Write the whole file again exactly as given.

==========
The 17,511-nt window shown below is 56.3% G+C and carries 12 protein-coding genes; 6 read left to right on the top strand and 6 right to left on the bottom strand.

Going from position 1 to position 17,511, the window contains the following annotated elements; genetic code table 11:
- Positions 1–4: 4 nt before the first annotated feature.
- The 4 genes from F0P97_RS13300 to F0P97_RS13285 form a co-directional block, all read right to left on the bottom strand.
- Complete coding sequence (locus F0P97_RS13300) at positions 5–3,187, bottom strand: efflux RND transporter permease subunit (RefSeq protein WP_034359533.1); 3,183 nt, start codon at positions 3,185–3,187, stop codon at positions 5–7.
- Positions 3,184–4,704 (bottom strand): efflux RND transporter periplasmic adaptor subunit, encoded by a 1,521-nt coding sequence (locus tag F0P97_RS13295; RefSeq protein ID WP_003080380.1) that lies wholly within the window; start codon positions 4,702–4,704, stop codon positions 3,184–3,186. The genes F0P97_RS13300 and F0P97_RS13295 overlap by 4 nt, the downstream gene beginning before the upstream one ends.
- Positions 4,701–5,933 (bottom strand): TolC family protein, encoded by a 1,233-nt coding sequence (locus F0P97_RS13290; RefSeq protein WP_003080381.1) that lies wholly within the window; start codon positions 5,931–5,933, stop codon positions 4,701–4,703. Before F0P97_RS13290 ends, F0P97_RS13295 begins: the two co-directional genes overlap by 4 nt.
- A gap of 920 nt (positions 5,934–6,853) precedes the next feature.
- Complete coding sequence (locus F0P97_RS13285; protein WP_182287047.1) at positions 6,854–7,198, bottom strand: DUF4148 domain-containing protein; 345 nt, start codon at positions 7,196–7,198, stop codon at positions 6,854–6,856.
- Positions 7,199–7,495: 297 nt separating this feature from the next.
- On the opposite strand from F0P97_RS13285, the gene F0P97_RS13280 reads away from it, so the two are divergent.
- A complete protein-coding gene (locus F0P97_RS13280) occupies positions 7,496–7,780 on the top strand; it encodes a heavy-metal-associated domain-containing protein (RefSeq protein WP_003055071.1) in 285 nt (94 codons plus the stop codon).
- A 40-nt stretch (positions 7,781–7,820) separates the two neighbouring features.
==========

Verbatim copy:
The 17,511-nt window shown below is 56.3% G+C and carries 12 protein-coding genes; 6 read left to right on the top strand and 6 right to left on the bottom strand.

Going from position 1 to position 17,511, the window contains the following annotated elements; genetic code table 11:
- Positions 1–4: 4 nt before the first annotated feature.
- The 4 genes from F0P97_RS13300 to F0P97_RS13285 form a co-directional block, all read right to left on the bottom strand.
- Complete coding sequence (locus F0P97_RS13300) at positions 5–3,187, bottom strand: efflux RND transporter permease subunit (RefSeq protein WP_034359533.1); 3,183 nt, start codon at positions 3,185–3,187, stop codon at positions 5–7.
- Positions 3,184–4,704 (bottom strand): efflux RND transporter periplasmic adaptor subunit, encoded by a 1,521-nt coding sequence (locus tag F0P97_RS13295; RefSeq protein ID WP_003080380.1) that lies wholly within the window; start codon positions 4,702–4,704, stop codon positions 3,184–3,186. The genes F0P97_RS13300 and F0P97_RS13295 overlap by 4 nt, the downstream gene beginning before the upstream one ends.
- Positions 4,701–5,933 (bottom strand): TolC family protein, encoded by a 1,233-nt coding sequence (locus F0P97_RS13290; RefSeq protein WP_003080381.1) that lies wholly within the window; start codon positions 5,931–5,933, stop codon positions 4,701–4,703. Before F0P97_RS13290 ends, F0P97_RS13295 begins: the two co-directional genes overlap by 4 nt.
- A gap of 920 nt (positions 5,934–6,853) precedes the next feature.
- Complete coding sequence (locus F0P97_RS13285; protein WP_182287047.1) at positions 6,854–7,198, bottom strand: DUF4148 domain-containing protein; 345 nt, start codon at positions 7,196–7,198, stop codon at positions 6,854–6,856.
- Positions 7,199–7,495: 297 nt separating this feature from the next.
- On the opposite strand from F0P97_RS13285, the gene F0P97_RS13280 reads away from it, so the two are divergent.
- A complete protein-coding gene (locus F0P97_RS13280) occupies positions 7,496–7,780 on the top strand; it encodes a heavy-metal-associated domain-containing protein (RefSeq protein WP_003055071.1) in 285 nt (94 codons plus the stop codon).
- A 40-nt stretch (positions 7,781–7,820) separates the two neighbouring features.